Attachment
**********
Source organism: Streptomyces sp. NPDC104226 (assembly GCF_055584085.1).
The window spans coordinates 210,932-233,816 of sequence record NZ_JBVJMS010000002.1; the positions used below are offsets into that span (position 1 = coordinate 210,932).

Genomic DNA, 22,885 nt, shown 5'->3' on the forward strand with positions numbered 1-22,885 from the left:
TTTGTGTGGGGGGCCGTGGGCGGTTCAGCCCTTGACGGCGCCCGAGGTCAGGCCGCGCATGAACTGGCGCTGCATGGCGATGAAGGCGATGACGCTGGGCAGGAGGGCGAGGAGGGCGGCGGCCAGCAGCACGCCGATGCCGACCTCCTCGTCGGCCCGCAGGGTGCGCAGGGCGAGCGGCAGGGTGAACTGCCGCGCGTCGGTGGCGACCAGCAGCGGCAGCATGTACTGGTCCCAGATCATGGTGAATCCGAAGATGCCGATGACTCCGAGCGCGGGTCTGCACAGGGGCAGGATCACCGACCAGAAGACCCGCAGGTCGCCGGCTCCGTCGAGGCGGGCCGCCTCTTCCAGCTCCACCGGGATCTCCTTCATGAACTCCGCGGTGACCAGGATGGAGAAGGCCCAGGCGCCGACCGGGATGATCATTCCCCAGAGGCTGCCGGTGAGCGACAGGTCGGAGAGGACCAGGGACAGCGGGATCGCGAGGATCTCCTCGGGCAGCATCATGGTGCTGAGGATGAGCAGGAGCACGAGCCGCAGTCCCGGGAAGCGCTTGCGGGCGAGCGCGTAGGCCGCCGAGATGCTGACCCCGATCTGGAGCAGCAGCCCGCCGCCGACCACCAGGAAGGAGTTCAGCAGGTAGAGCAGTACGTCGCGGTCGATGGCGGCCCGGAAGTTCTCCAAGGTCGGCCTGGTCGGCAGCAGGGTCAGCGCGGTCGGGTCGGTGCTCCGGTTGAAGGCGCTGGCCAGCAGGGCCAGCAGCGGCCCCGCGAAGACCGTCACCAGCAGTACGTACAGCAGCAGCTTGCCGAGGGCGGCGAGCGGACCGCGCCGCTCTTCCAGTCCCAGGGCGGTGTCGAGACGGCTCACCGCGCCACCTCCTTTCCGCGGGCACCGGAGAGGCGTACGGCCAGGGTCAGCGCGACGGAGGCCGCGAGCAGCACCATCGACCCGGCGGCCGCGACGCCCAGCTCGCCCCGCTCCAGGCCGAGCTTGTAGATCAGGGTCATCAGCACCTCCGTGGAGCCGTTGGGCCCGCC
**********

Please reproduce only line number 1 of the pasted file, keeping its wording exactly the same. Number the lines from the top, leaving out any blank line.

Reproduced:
Source organism: Streptomyces sp. NPDC104226 (assembly GCF_055584085.1).